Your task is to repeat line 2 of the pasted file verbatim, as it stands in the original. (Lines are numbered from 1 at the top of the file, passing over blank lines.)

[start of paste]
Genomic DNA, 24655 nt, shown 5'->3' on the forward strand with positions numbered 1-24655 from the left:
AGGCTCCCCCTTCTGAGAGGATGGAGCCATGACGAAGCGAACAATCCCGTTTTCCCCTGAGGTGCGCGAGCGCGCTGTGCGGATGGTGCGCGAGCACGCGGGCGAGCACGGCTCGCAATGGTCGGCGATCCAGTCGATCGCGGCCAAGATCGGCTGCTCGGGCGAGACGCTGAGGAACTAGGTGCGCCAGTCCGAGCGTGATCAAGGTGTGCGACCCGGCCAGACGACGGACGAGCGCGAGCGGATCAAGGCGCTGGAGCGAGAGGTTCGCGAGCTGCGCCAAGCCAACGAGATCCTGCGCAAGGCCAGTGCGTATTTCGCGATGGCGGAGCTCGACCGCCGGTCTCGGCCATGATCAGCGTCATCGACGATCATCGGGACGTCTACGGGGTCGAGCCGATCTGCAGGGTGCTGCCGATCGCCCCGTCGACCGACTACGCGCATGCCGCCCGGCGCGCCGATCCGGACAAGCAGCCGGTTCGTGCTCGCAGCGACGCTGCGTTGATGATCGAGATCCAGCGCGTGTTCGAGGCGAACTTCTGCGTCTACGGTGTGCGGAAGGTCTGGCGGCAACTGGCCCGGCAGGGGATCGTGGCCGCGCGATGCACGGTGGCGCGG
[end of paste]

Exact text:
AGGCTCCCCCTTCTGAGAGGATGGAGCCATGACGAAGCGAACAATCCCGTTTTCCCCTGAGGTGCGCGAGCGCGCTGTGCGGATGGTGCGCGAGCACGCGGGCGAGCACGGCTCGCAATGGTCGGCGATCCAGTCGATCGCGGCCAAGATCGGCTGCTCGGGCGAGACGCTGAGGAACTAGGTGCGCCAGTCCGAGCGTGATCAAGGTGTGCGACCCGGCCAGACGACGGACGAGCGCGAGCGGATCAAGGCGCTGGAGCGAGAGGTTCGCGAGCTGCGCCAAGCCAACGAGATCCTGCGCAAGGCCAGTGCGTATTTCGCGATGGCGGAGCTCGACCGCCGGTCTCGGCCATGATCAGCGTCATCGACGATCATCGGGACGTCTACGGGGTCGAGCCGATCTGCAGGGTGCTGCCGATCGCCCCGTCGACCGACTACGCGCATGCCGCCCGGCGCGCCGATCCGGACAAGCAGCCGGTTCGTGCTCGCAGCGACGCTGCGTTGATGATCGAGATCCAGCGCGTGTTCGAGGCGAACTTCTGCGTCTACGGTGTGCGGAAGGTCTGGCGGCAACTGGCCCGGCAGGGGATCGTGGCCGCGCGATGCACGGTGGCGCGG